11. kristopher: it might well have been divemedic’s point that our republic is not a pure democracy. but both he and you apparently missed the point of marko’s post and my comment, which is that the california referendum certainly is democracy in its truest form: majority rule. and the court simply upheld the constitutionality of the people’s right to legislate by popular vote.

    is the decision of the electorate to limit government sanction of marriage to one man and one woman wrong? i don’t think so, and i don’t believe that there is “nothing wrong” with homosexuality, but unevenly and unfairly doling out monetary and legal advantages of government sanction certainly is wrong, no matter the subject of debate. and the solution, as it so often is in my view, is to limit the intrusion of government into areas that have no bearing on common or collective good. get .gov the fuck out of the marriage business, and don’t stop there!

    as far as i am concerned, the more important part of my comment was the co-opting of a “cause”, any cause, by third parties who attempt to attach their own sentiments to issues they have no active part in, and which the active participants themselves do not necessarily espouse. when that happens, a closer look will often reveal hidden motive on the part of the self-appointed advocate.

    and in this case, our host here uses the red herrings of sentiment and feelings (love) to accuse and deride his pet cause…religion, or rather the specific belief in supernatural creation and afterlife. his normally extremely articulate and reasoned discourse quickly devolves into crass belittlement and invective…an emotional gambit that he himself despises when used by others.

    what is the backstory of this derision? we don’t know, and when called on it, marko has demured, and has repeatedly said he is supportive of the beliefs and positions of others. but time after time, the lie is put to that claim. whenever an issue is discussed where some of the opposition may be shrill, ignorant, and emotionally claimed as God’s work, he has resorted to those same tactics himself, painting all who disagree with his anti-religious activism in the same derogatory and demeaning black-and-white, ignoring all the shades of gray in between. it is the one facet of marko among all the others which i so admire, that i find extremely unbecoming, distasteful…and unexplained.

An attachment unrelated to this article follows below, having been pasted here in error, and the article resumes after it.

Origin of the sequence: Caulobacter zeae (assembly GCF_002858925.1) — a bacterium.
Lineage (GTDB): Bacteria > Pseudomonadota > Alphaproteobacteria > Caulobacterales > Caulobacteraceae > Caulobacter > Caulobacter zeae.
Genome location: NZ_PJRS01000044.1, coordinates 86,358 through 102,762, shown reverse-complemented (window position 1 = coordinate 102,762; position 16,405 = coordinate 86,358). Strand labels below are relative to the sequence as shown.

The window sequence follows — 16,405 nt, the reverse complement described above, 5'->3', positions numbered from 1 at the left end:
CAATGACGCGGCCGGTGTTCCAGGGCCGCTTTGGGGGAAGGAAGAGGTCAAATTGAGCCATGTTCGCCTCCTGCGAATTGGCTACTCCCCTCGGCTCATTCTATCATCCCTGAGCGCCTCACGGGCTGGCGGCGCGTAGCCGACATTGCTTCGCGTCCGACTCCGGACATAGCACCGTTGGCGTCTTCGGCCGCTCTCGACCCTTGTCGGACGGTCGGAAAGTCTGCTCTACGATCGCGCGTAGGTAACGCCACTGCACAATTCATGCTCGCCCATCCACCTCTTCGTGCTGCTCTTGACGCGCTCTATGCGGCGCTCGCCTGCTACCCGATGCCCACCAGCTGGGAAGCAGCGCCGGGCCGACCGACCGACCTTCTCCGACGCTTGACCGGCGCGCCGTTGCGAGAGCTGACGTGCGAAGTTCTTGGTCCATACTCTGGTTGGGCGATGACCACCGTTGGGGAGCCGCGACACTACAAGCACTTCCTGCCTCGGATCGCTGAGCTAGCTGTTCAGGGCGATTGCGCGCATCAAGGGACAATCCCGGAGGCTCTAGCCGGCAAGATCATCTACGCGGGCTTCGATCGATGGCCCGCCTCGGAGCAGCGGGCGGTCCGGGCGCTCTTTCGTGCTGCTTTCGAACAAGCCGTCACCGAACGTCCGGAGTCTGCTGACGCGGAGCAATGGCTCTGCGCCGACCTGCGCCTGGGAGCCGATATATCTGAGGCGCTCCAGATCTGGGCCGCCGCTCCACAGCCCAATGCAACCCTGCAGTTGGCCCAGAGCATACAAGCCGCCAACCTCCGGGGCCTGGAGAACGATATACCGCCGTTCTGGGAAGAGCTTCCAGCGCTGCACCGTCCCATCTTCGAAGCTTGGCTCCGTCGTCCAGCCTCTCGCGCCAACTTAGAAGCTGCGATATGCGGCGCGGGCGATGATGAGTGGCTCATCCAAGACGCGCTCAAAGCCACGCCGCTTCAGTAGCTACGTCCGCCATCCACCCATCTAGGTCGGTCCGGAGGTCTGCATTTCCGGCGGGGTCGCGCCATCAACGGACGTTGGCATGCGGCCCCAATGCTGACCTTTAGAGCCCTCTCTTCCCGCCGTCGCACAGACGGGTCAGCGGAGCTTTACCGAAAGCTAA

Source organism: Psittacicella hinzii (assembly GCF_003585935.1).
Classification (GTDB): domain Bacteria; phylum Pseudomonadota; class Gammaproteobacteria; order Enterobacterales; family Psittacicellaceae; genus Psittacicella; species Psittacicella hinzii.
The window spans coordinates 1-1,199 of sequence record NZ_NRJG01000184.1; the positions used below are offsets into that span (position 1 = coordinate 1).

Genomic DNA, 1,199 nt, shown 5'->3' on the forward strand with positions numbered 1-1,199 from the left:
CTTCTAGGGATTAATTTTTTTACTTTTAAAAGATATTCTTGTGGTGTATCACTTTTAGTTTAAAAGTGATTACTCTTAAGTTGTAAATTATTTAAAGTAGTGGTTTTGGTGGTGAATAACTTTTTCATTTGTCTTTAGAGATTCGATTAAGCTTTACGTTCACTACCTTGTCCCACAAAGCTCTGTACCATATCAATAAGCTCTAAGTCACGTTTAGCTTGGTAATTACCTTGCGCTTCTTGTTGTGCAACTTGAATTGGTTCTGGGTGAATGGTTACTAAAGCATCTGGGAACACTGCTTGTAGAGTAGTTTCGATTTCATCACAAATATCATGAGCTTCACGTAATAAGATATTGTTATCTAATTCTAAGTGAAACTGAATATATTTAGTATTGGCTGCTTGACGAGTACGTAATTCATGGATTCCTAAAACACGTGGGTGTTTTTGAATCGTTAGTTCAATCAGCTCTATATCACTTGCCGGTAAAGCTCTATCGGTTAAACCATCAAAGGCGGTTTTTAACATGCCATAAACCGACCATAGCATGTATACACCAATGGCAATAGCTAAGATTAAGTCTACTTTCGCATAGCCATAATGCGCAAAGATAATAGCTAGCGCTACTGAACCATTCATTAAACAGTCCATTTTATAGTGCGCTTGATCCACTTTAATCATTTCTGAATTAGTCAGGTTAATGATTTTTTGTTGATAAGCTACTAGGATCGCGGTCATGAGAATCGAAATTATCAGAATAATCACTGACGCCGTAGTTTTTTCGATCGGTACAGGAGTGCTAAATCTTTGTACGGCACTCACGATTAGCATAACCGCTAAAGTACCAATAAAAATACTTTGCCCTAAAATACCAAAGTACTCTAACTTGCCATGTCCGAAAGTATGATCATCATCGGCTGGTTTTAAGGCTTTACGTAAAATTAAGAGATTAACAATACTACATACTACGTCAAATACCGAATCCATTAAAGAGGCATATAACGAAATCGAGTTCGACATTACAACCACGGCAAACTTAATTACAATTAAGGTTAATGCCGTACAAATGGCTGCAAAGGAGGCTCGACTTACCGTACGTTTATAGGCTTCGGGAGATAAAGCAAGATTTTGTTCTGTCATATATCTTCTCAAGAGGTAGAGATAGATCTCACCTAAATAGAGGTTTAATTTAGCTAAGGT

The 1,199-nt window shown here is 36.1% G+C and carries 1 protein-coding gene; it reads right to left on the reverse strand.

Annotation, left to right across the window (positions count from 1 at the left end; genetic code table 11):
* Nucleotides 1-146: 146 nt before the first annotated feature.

jtc

    • Marko says:

      jtc,

      there’s a world of difference between supporting the right to a belief, and supporting the right to make that belief the law of the land for everyone else.

      “Anti-religious activism?” Please. Show me one posting, one shred of evidence, where I actively support taking away anyone’s right to believe as they wish. The only time religion gets under my bonnet is when someone thinks their belief entitles them to force *others* to live according to it.

      And for “crass belittlement and invective”, look through this comment thread, and see if you can spot the most crass and belittling example. Hint: it didn’t come from my keyboard. In fact, I’d like for you to go back through my archives and dredge up some examples of that “crass belittlement and invective”, so I can gauge whether we’re using the same definitions here.

  12. For the sake of argument, what if the voters of CA amended the state constitution to prohibit the transfer of firearms from one party to another within the state? What you happened to own on the effective date is yours to keep, but that is it.